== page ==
I think that a lot of people didn’t really know what L.A. Noire was before the reviews started rolling out on Tuesday. We weren’t given too much to go on and the commercials really just presented it as another Rockstar-made open world game. If you’re considering buying L.A. Noire and Grand Theft Auto 1947 is what you’re expecting, you’re going to be sorely disappointed. That’s not exactly a bad thing, though. Let me explain.
L.A. Noire follows WW2 veteran Cole Phelps as he rises through the detective ranks of the 1947 LAPD. There’s an overall plot, and bits of Cole’s past are revealed sporadically, but the game seems to be much more interested in each somewhat-enclosed case that Cole must solve. These cases are almost like mini-stories in themselves and they give the game an almost Alan Wakeish episodic format. It works really well and I found each individual case to be very engaging.
The investigations are the slower parts of the game but they’re also the strongest parts. They typically involve searching a crime scene for clues and then interviewing witnesses and possible suspects. In effect, the game feels like an old-school adventure game (something Heavy Rain attempted but failed at to some degree). Searching for clues is very intuitive. The game makes use of little audio cues that are very subtle to let you know if you’re near a bit of evidence and each piece must be thoroughly investigated.
Once you’ve got the evidence you need, it’s time to start questioning people. The process pretty much consists of asking questions from a list, observing individuals’ answers and then substantiating or disproving what they say. You’re given three ways to respond to an answer: take it as truth, doubt it, or prove it’s a lie using some evidence you’ve already found. There’s something inherently satisfying about calling someone out on a lie and then breaking out some evidence to back yourself up. If you’ve played Phoenix Wright, it’s similar to mechanics found there.
Another important aspect of the questioning sessions is facial animation. You’ve no doubt heard about the amazing animation that L.A. Noire totes for every face in the game. People’s expressions are extremely lifelike and reading their face to tell if they’re lying or not feels very natural and immersive. The only problem is that the rest of the character models are not the best looking we’ve seen to date, so it’s a little weird to see the amazing realistic faces on otherwise somewhat awkward GTA4 models.
Also peppered into the cases is an occasional bit of action. There might be a gunfight and you’ll have to hold off a bunch of goons or save a hostage or what-not. The mechanics here are the same as in GTA4; the shooting is cover-based and somewhat clunky. Turning the aim sensitivity up helps a bit, but it’s still just not a great game for shooting. Thankfully these sections are brief and rather easy. Not only that, you can choose to flat out skip them if you so wish. The driving is skipable as well, but at least the cars feel a lot better than they do in GTA4.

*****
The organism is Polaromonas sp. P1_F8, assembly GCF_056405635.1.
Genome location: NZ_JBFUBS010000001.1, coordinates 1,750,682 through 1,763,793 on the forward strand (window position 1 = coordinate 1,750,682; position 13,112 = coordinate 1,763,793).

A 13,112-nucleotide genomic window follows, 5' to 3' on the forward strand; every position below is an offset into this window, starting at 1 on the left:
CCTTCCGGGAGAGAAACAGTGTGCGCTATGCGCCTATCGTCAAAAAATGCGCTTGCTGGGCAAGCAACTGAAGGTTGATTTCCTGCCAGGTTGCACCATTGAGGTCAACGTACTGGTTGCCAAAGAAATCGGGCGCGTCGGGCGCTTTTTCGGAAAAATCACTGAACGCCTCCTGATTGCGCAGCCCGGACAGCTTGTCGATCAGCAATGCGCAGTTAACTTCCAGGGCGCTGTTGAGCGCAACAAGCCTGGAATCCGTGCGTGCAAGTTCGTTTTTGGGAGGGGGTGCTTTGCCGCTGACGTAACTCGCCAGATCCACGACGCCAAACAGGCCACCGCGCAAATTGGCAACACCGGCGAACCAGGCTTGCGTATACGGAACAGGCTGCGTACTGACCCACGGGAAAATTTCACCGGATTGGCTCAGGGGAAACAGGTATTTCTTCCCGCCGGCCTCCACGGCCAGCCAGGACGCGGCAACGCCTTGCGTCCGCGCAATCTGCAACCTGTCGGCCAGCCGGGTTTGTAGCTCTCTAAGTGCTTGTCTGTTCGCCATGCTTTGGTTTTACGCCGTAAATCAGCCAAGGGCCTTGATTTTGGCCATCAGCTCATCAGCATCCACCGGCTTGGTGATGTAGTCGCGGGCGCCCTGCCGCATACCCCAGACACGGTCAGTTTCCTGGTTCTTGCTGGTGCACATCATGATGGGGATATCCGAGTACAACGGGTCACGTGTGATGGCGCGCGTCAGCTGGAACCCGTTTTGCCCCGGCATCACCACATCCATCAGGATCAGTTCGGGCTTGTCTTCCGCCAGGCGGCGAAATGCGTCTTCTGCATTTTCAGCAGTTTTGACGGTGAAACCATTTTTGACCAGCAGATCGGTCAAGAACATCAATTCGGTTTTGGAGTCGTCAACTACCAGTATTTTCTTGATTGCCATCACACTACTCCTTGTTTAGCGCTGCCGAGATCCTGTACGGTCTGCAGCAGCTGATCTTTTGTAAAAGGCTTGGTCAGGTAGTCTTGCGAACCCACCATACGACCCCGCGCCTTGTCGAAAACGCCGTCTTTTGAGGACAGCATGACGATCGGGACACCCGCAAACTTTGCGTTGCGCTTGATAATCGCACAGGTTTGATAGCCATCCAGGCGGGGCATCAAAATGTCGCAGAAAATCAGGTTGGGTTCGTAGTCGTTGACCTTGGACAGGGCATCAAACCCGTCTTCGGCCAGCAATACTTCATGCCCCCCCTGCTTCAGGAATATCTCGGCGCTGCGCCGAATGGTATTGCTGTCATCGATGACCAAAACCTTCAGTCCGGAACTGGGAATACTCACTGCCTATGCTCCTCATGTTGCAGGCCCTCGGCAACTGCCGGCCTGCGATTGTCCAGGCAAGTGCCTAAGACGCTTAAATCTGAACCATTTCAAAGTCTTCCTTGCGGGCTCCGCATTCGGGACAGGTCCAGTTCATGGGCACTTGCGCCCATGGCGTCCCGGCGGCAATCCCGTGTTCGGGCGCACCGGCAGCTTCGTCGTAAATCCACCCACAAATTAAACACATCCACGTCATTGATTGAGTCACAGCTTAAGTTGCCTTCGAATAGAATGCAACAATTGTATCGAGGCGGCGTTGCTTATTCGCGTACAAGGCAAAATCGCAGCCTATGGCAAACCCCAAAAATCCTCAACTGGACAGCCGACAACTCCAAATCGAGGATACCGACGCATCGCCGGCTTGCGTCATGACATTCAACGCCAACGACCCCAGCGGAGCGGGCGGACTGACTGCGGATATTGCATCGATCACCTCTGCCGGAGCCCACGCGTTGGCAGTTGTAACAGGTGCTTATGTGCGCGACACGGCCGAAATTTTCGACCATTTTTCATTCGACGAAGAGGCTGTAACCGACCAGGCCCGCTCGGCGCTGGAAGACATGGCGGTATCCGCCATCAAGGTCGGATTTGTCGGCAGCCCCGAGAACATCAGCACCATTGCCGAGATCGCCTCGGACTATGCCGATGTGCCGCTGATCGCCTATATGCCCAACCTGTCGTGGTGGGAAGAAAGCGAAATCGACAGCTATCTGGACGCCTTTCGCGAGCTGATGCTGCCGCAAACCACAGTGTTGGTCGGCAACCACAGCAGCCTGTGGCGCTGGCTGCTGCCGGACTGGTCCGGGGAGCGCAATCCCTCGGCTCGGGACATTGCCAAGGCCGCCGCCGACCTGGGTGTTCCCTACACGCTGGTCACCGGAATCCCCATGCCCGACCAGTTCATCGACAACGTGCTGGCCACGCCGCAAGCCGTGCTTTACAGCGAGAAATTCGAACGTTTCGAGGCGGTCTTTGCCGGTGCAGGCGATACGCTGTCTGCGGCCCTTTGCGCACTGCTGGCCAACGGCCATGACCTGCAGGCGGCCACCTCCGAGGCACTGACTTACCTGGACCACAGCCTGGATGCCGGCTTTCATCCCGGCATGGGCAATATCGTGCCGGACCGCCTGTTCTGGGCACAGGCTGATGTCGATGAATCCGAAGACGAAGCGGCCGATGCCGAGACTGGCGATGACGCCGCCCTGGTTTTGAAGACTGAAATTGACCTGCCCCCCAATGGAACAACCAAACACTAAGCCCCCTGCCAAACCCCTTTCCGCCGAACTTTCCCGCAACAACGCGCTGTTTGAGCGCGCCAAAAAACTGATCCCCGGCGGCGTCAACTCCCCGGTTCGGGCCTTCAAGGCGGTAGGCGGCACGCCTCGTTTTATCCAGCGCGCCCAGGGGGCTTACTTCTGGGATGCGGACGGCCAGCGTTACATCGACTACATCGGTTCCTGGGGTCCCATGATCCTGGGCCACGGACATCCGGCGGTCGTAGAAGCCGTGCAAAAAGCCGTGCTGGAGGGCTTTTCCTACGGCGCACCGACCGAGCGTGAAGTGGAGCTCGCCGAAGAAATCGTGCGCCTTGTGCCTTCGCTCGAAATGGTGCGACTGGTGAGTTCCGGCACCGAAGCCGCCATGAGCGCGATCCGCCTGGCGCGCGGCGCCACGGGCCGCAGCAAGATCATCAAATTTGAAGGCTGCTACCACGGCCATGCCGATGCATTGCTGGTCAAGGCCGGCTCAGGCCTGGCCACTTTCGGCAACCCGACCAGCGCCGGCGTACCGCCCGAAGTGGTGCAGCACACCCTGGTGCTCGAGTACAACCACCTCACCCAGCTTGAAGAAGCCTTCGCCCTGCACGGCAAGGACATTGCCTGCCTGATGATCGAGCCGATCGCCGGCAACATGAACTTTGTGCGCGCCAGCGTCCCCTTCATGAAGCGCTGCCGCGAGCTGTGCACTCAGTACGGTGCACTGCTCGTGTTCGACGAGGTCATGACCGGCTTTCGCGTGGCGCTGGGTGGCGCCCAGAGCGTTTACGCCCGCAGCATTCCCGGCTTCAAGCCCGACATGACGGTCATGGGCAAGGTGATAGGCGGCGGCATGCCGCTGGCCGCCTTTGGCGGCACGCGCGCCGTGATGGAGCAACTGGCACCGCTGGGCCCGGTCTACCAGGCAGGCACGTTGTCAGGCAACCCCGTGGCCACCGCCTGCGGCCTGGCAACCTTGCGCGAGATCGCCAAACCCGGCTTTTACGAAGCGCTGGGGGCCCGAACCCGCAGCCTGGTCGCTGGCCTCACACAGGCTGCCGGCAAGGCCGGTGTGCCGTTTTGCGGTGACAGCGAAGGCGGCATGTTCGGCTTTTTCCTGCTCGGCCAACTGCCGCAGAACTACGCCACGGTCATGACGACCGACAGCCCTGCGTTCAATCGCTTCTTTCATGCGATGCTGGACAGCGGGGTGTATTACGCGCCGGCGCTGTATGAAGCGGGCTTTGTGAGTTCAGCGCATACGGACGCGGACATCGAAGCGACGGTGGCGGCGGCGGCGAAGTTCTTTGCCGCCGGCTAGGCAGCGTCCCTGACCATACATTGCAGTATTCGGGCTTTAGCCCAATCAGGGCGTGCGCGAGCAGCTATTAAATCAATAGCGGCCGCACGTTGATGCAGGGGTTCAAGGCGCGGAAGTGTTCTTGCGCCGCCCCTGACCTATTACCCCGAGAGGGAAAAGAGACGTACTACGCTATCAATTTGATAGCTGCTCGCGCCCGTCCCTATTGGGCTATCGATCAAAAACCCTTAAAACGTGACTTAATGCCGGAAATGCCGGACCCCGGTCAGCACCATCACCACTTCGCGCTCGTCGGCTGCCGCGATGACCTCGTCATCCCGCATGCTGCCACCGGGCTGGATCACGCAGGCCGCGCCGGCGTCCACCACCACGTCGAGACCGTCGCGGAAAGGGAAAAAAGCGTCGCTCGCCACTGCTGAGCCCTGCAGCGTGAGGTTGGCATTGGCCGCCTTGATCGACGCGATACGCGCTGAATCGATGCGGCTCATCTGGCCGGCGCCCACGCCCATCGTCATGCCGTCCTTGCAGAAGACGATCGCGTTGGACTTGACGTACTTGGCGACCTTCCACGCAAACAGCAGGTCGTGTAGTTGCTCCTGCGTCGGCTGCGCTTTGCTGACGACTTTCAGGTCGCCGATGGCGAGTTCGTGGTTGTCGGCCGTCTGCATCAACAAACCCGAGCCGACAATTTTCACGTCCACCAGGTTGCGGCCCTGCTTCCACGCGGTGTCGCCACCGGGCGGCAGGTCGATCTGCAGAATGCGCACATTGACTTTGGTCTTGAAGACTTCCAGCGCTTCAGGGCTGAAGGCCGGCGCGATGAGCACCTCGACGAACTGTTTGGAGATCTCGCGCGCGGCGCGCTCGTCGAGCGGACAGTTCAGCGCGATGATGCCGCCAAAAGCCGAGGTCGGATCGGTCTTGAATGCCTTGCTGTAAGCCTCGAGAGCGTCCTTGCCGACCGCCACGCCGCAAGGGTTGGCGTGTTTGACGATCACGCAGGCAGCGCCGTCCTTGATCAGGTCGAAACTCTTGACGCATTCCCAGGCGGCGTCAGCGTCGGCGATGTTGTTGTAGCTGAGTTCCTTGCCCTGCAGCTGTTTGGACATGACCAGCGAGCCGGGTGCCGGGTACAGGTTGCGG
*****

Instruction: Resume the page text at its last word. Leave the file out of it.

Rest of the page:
You may not want to skip driving entirely, though. Team Bondi and Rockstar have jam-packed this recreation of 1947 Los Angeles with things to see. The city has been recreated down to the street-level and I’m sure anyone who is in the downtown L.A./Hollywood area often will recognize a lot of intersections. Everything in the game feels very authentic and period-appropriate. Clothing, cars, architecture, dialog; it’s all very good at drawing you into the world. You can even opt to play the game in black and white, which actually looks great and doesn’t hinder gameplay at all (though it did make me feel like I was missing out on some of the art design when I tried it).
Since this is an open world, you can take time off from your cases to explore and discover the numerous collectables. There are film reels around to find, each named after a different real-world noir movie. There are also authentic L.A. landmarks to find and various street crimes to resolve. These are all minor things in the grand scheme of L.A. Noire, but the designers do a good job of giving you something to mess around with when you’re not nose-deep in a case.
L.A. Noire may not be the open world shoot-em-up that some people would have expected from Rockstar, but that’s actually a really good thing. The episodic format of the game is great boon to its pace and style. This is one instance where a game could really benefit from DLC. The replay value of cases isn’t all that great because once you solve the case, you know what happens. You can see the other ways to get to that end, but you still know what the end will be. With DLC, the developers could easily continue to add cases to the game every month or two over the coming year and players could be challenged continually with new crimes to solve. It’s just an idea, but I hope we see something like that.
I hope that this has been helpful for you in understanding what type of game L.A. Noire is. Between this and Bulletstorm, this year has been surprisingly great when it comes to new IPs that provide somewhat unique twists on gameplay experiences. Here’s hoping there’s much more to come.